Topographic Waves in Nonlinear and Linear Spherical Baratropic Models

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  • 1 CSIRO, Division of Atmospheric Physics, Aspendale, Victoria, Australia
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Abstract

The effects of topography in forcing the stationary eddy flow field of the atmosphere have been examined using the spherical equivalent barotropic model. Fully nonlinear solutions obtained using the methods of equilibrium statistical mechanics have been compared and contrasted with linearized steady-state solutions, and both of these have been compared with observed flows.

Incorporation of nonlinear effects eliminates the resonant behavior characteristic of the linear solutions and thus leads to wide differences between the two types of solutions. Whereas the linear solutions are strongly dependent on the strength of the zonal flow, the qualitative appearance of the nonlinear eddy fields is remarkably constant over a wide variation of the relevant parameters and is essentially a filtered version of the topographic field. The nonlinear fields also show no evidence of the wavetrains which are such a striking feature of the linear fields.

Comparison with observed fields shows nonlinear effects to be most important at low altitudes. The nonlinear stationary flow field at 850 mb gives as realistic a representation of the qualitative observed features as can be produced by much more complicated models, whereas the linear field shows far too much structure. At high levels, where the zonal flow is stronger, the linear approximation (including drag) is better than at low levels.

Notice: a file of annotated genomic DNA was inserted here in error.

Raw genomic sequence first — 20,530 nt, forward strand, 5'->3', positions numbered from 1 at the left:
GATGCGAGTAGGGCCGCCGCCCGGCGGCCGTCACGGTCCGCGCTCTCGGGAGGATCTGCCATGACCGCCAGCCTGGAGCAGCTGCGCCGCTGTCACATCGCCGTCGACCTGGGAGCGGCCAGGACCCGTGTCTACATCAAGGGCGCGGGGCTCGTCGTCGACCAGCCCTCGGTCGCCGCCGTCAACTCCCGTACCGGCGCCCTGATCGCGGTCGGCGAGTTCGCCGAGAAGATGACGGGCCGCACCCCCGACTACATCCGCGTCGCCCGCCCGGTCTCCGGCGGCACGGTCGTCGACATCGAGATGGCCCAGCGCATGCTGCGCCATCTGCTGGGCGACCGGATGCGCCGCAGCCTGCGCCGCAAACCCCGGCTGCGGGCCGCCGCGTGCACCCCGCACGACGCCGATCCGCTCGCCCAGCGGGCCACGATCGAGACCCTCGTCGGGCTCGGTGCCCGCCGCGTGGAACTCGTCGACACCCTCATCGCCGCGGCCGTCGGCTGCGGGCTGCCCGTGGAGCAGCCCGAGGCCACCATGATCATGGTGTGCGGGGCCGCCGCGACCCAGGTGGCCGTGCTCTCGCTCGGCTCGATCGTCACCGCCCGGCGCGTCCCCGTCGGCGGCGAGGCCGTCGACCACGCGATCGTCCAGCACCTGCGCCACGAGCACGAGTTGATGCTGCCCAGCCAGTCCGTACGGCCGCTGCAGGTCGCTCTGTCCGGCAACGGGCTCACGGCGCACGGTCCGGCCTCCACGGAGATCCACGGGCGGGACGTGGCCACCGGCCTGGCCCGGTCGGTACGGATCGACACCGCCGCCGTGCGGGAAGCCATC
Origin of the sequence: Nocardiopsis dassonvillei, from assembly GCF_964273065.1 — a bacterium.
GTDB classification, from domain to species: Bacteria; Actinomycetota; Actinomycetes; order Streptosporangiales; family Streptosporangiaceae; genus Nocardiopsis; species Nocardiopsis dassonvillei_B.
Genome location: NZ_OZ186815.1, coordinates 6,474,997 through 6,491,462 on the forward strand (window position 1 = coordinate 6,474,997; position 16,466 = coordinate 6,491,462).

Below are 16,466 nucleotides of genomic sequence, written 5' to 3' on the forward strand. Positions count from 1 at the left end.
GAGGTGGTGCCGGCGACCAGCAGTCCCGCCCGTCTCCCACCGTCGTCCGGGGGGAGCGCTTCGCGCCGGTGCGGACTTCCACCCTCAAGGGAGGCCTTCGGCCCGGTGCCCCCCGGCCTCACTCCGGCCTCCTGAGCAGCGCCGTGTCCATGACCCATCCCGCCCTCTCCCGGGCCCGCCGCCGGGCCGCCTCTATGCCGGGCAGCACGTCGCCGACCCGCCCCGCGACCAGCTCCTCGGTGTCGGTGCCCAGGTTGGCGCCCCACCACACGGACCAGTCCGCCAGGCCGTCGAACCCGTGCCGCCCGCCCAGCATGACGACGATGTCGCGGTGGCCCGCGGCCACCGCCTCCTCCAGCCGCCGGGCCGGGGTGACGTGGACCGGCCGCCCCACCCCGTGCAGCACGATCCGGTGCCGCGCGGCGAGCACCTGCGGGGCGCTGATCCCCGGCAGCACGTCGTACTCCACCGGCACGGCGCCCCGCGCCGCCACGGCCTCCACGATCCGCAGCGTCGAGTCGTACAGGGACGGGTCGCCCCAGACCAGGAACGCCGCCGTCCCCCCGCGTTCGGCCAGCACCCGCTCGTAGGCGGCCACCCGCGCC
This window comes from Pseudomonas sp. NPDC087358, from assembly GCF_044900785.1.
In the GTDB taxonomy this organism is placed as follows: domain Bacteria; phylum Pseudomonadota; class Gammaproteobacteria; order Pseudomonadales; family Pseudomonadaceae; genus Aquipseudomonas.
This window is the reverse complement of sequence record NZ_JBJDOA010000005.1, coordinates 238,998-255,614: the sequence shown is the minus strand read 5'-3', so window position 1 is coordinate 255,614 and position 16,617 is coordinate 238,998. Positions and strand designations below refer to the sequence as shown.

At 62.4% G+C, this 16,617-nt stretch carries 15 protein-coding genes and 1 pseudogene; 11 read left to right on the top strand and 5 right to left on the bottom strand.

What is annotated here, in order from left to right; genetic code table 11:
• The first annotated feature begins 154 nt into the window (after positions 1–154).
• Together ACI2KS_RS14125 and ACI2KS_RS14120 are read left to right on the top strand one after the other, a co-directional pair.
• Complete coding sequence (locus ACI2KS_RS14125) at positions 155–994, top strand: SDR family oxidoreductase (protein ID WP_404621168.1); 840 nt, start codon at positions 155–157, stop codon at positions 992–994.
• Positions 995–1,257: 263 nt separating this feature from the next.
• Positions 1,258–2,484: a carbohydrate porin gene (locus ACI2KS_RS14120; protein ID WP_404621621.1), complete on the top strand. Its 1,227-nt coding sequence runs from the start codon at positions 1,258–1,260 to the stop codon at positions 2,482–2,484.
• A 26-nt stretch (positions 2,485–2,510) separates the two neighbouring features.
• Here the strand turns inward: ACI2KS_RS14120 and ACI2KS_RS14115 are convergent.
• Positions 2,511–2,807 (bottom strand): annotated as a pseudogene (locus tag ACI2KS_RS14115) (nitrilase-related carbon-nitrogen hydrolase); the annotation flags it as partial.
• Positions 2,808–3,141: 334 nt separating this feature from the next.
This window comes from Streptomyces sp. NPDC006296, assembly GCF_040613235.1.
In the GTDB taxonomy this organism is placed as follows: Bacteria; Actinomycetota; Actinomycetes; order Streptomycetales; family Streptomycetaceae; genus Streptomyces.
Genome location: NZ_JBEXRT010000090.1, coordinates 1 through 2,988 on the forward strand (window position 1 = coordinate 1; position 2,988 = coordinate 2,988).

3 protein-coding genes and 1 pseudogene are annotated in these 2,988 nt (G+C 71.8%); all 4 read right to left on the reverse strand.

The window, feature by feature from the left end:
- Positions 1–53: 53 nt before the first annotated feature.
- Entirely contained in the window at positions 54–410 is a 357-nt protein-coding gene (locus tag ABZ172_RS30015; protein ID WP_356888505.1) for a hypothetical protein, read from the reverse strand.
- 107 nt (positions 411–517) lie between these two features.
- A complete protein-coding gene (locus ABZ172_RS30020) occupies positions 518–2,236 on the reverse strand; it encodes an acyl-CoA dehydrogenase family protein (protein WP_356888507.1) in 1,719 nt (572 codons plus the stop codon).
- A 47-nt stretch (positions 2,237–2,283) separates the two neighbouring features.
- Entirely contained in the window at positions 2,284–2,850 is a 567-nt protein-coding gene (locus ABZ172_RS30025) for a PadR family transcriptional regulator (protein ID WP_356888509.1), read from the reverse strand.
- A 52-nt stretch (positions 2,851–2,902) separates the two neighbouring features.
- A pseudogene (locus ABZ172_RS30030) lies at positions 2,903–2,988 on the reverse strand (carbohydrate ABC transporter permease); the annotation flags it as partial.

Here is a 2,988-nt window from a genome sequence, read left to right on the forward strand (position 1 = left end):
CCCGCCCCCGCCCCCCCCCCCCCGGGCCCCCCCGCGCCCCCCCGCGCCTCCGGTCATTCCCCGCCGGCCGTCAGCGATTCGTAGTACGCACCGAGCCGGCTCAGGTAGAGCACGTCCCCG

Abstract

The effects of topography in forcing the stationary eddy flow field of the atmosphere have been examined using the spherical equivalent barotropic model. Fully nonlinear solutions obtained using the methods of equilibrium statistical mechanics have been compared and contrasted with linearized steady-state solutions, and both of these have been compared with observed flows.

Incorporation of nonlinear effects eliminates the resonant behavior characteristic of the linear solutions and thus leads to wide differences between the two types of solutions. Whereas the linear solutions are strongly dependent on the strength of the zonal flow, the qualitative appearance of the nonlinear eddy fields is remarkably constant over a wide variation of the relevant parameters and is essentially a filtered version of the topographic field. The nonlinear fields also show no evidence of the wavetrains which are such a striking feature of the linear fields.

Comparison with observed fields shows nonlinear effects to be most important at low altitudes. The nonlinear stationary flow field at 850 mb gives as realistic a representation of the qualitative observed features as can be produced by much more complicated models, whereas the linear field shows far too much structure. At high levels, where the zonal flow is stronger, the linear approximation (including drag) is better than at low levels.

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